The Western media’s anti-India bias that borders on racism and its brazenly hostile agenda against Prime Minister Narendra Modi and the government he heads is well-known. The relentless targeted attacks on India and its government by way of perverse reportage on the COVID-19 pandemic reflect this bias and agenda.
This was most evident during the second wave when ‘news stories’ in the Western media became a grotesque caricature of human tragedy as the pandemic which originated in China savaged India. It was a nonstop morbid display of callous insensitivity, including towards Hindu funeral rites.
By now there is a certain familiarity to this racially repugnant coverage of, and commentary on, India by the Western media. Bloomberg’s recent screed (“How Errors, Inaction Sent a Deadly Covid Variant Around The World”) which blames India for the devastation wrought by the Delta variant globally, validates how the Western media is increasingly perceived in India.
The sum total of the fact-redundant article, duly embellished with mendacious allegations and malicious opinion, is that India not only incubated the Delta variant but also exported it to unsuspecting countries, including China, causing loss of lives and crippling economies. This would have been laughable had there been no sinister purpose behind Bloomberg’s appalling attempt to tar and feather India.
With the Omicron variant on the rampage and the US witnessing an all-time global record number of COVID-19 cases while Europe struggles to cope with a massive surge of the mutated virus, the Western media should have been focusing its attention on how the pandemic is playing out in the West. Instead, Bloomberg has chosen to focus attention on India’s second wave of early 2021, and, in an inquisitorial manner, accused the government of not preventing the spread of the Delta variant beyond Indian shores.
The timing is not coincidental: it’s timed to smear India and distract attention from the West’s woes. It is a dog whistle for others in the Western media to respond in a Pavlovian manner.
Worse, Bloomberg’s abhorrent attempt to pin the origin of the Delta variant on India harks back to the racist description of the mutant as the ‘Indian variant’, a term which was discarded, even if reluctantly, after WHO castigated such labelling.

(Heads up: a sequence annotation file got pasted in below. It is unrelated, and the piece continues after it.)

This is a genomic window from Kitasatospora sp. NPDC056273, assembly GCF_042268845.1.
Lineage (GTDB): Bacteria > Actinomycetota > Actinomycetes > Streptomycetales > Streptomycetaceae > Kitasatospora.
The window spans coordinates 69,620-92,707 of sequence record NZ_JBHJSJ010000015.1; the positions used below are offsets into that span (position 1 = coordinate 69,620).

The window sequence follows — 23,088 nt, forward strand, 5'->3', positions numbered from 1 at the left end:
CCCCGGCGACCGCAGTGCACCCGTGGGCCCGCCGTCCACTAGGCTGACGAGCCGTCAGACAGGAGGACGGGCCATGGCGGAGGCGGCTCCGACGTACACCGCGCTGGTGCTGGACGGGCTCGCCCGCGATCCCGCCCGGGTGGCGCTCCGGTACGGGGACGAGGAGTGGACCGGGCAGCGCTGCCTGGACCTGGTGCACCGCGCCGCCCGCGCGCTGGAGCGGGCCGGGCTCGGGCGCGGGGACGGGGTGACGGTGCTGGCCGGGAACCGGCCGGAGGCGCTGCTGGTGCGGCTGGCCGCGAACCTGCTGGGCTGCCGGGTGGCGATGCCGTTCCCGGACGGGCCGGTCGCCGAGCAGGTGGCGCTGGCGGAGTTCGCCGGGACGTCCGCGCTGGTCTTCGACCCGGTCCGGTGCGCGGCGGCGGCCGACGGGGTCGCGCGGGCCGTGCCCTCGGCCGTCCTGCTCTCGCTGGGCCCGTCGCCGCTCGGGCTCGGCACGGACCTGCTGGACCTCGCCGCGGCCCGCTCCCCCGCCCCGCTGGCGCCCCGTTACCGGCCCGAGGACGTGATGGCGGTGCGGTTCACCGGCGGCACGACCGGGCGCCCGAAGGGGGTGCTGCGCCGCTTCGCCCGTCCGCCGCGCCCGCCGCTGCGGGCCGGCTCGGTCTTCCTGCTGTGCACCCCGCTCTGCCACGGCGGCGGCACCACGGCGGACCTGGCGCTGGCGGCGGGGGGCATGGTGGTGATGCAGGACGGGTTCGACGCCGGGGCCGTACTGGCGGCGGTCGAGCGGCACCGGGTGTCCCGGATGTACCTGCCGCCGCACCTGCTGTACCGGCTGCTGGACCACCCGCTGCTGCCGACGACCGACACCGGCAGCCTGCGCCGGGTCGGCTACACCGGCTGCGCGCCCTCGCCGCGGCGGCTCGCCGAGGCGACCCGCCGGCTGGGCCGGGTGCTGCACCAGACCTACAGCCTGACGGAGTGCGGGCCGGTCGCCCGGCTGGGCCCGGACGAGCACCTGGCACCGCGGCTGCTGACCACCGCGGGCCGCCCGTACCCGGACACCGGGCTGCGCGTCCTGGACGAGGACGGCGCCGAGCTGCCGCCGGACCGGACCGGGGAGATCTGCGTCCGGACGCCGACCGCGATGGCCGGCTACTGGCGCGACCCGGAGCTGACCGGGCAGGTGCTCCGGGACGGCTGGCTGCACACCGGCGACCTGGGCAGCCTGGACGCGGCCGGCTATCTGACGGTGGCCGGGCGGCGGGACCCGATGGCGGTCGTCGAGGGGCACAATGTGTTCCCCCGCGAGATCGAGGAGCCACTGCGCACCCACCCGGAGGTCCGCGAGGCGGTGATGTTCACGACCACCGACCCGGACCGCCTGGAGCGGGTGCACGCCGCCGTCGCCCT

Bloomberg is either blissfully ignorant or wilfully deviant. Just because a mutated variant of a virulent virus is identified in a country does not necessarily make that country the originating point of the mutant. Before the Delta variant was identified, it was clubbed with the ‘double mutant’ variant found in Britain – or, as a scientist says, the variant identified in India is a progeny of what was then called the ‘UK variant’. The Omicron variant was identified in Botswana, but just for that reason that country cannot be labelled as the Petri dish in which the latest mutant of the virus took form and shape.
It is common knowledge, clearly alien to Bloomberg, that viruses mutate constantly; that mutations happen across geographies; that a mutant virus, identified in a particular country, spreads through countries and populations despite best efforts to contain it. That’s how pandemics happen.
It is absurd to assert, as Bloomberg does, that the Delta variant identified in India could have been detected earlier, contained and prevented from spreading around the world. That is not how viruses work.
Was the Government of India slow to report and respond, as alleged by Bloomberg, to the Delta variant detected in October 2020? Did the Government of India hide information, as accused by Bloomberg, about the detection and epidemiological impact of the mutant virus? Both these questions are easily answered as the relevant facts, unknown to Bloomberg, have been in the public domain for long.